We did things backwards. Did the home work on this truck and on my sold '06 6.0 F-350. We had ordered our 5er and knew what it's weights were empty. Never go by dry weights. While we try to not overload, I'm sure we have been on occasion. Bet many do as well. While not intentional, it just happens.

That fella "Murphy's Law" seems to have set up shop somewhere here at camperman mannor. So that is why I have a "D" plate. Many have 3500 trucks running on "B" plates and have no problems doing so. Peace of mind is why we have the "D" plate.

@RammerJam do those that tow commercially delivering RV's need to stop in weigh stations?
 

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Umm, wouldn't you have an extinguisher anyway?!?

YES...............I was just repeating what a "D" plate requires to have onboard for the truck. Always wise to have a fire extinguisher on hand.
 
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<snip>

@RammerJam do those that tow commercially delivering RV's need to stop in weigh stations?
My (limited) understanding is that if you're driving a Class 2a truck (2500, F-250, etc) -- No.

A 3500, 4500, 5500 -- Yes.

 

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My (limited) understanding is that if you're driving a Calss 2a truck (2500, F-250, etc) -- No.

A 3500, 4500, 5500 -- Yes.

Ltngdrvr will know. He has done it once or twice


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My (limited) understanding is that if you're driving a Calss 2a truck (2500, F-250, etc) -- No.

A 3500, 4500, 5500 -- Yes.
I don't think it matters what you drive. If making money, it's commercial, if commercial, better stop at the scales.
 
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I do not believe that is accurate
Okay, taxis and such obviously don't have to stop.
On the other hand, in CA you have to stop if you remove the pickup bed and install a flatbed.
 

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I dunno. I drove duallys in L.A. quite a bit. Was it as zippy as, say, a Corvette? No, but fully doable.
Had to think, though, which doesn't seem to be a common habit these days.
Unless parking at the shopping mall, the dually is not an issue for me.
 

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I wish i would have gone to the 3500 dually sooner and not had to upgrade after 5th wheel camper purchase. I daily drive my dually and the only thing I don't do is most drive throughs which was not a big deal until Covid.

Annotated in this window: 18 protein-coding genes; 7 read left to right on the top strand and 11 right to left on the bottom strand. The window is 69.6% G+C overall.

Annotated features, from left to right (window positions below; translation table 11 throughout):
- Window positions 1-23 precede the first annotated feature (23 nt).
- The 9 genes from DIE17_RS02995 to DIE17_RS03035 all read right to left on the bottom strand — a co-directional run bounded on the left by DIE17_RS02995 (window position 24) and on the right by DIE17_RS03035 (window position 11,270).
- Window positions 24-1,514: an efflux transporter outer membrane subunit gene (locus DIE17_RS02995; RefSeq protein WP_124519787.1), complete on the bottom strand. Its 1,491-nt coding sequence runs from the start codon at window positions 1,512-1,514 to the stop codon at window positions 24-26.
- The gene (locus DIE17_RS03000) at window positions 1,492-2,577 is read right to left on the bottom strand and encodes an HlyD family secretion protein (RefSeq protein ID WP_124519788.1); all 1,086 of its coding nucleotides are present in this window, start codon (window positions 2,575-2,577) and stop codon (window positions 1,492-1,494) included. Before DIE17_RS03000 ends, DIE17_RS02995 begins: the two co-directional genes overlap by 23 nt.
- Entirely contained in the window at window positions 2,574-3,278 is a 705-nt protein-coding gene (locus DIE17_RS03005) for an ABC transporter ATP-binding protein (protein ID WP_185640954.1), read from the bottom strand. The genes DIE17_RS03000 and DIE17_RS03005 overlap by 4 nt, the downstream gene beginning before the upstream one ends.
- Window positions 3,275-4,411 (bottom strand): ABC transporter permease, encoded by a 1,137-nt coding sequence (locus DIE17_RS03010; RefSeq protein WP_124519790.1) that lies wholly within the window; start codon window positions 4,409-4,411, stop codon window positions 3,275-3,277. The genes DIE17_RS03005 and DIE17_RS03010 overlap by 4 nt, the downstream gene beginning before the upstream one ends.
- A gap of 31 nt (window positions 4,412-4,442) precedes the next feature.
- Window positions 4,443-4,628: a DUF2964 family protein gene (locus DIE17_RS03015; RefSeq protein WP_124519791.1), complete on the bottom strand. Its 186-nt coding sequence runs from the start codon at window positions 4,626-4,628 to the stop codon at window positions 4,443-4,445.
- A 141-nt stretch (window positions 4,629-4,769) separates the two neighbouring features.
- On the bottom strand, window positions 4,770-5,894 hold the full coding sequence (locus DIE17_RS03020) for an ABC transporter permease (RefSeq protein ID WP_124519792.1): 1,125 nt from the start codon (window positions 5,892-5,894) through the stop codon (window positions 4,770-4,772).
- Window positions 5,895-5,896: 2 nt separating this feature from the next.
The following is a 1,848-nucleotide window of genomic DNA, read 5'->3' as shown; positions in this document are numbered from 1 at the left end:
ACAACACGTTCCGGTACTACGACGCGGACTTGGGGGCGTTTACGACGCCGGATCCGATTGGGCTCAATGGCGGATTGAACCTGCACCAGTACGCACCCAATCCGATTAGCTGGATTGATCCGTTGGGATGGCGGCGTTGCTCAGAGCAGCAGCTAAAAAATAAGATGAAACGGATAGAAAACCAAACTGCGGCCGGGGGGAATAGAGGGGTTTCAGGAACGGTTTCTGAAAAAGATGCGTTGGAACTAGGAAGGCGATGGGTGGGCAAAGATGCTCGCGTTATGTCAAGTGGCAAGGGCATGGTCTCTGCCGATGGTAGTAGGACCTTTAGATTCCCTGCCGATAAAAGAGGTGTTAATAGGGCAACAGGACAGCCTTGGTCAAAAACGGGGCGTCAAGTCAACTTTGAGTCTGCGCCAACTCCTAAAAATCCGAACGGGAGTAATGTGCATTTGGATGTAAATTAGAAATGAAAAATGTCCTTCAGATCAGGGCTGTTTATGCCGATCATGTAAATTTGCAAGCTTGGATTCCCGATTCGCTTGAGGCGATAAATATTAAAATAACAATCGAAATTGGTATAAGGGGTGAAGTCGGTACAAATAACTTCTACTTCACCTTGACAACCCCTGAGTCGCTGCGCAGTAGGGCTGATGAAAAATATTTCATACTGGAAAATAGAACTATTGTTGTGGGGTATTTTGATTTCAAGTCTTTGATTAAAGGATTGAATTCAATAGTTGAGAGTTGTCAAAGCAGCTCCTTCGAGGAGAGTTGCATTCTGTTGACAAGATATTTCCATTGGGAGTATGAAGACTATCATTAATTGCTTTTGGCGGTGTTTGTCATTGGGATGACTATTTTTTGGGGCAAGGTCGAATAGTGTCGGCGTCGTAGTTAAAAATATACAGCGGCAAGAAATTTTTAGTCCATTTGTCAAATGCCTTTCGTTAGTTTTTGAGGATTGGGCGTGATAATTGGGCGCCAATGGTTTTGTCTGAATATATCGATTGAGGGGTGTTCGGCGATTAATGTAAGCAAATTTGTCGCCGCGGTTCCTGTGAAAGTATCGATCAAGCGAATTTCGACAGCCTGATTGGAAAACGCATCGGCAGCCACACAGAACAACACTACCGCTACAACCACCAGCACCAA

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Well, just to ask a dumb azz question. Does the 2500 and 3500 SRW have the same rear axles?
I come over from a long line of Fords, and some GM’s and this was always pretty much the case, until one got into the duallies. Just in the last couple years now Ford has went to a DANA M275 in their HD tow 250’s and all SRW 350’s. It is quite a bit heftier than the old 10.5” Sterling that was their standby for a lot of years. And I haven’t been around a GM since the days Of the old 14 bolt.
 

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Well, just to ask a dumb azz question. Does the 2500 and 3500 SRW have the same rear axles?
I come over from a long line of Fords, and some GM’s and this was always pretty much the case, until one got into the duallies. Just in the last couple years now Ford has went to a DANA M275 in their HD tow 250’s and all SRW 350’s. It is quite a bit heftier than the old 10.5” Sterling that was their standby for a lot of years. And I haven’t been around a GM since the days Of the old 14 bolt.
Yes and no. It’s a different part number but everything I’ve seen and read confirm it’s the same except the spring mounts. My assumption is that’s why the different part numbers.
2500= coil springs
3500= leaf springs

Weird part is, axles are rated differently amongst different trims. Most 2500 are rated at 6k lbs RAWR, but my Limited Mega Cab model is rated at 6500 lbs RAWR.
3500 SRW are 7k lbs RAWR.


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Yes and no. It’s a different part number but everything I’ve seen and read confirm it’s the same except the spring mounts. My assumption is that’s why the different part numbers.
2500= coil springs
3500= leaf springs

Weird part is, axles are rated differently amongst different trims. Most 2500 are rated at 6k lbs RAWR, but my Limited Mega Cab model is rated at 6500 lbs RAWR.
3500 SRW are 7k lbs RAWR.


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And those are likely just paper ratings. I know in some of the earlier F350 duallies that had the 10.5 Sterling it was rated at 9700 lb, and AFAIK all internal parts were the same. In a 250 it was rated for like 6000
 

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Very interesting thread. For the CC 3500s that are out there what percentage would you say are SRW in your area? In my neck of the woods (central NC), I rarely see SRW 3500s.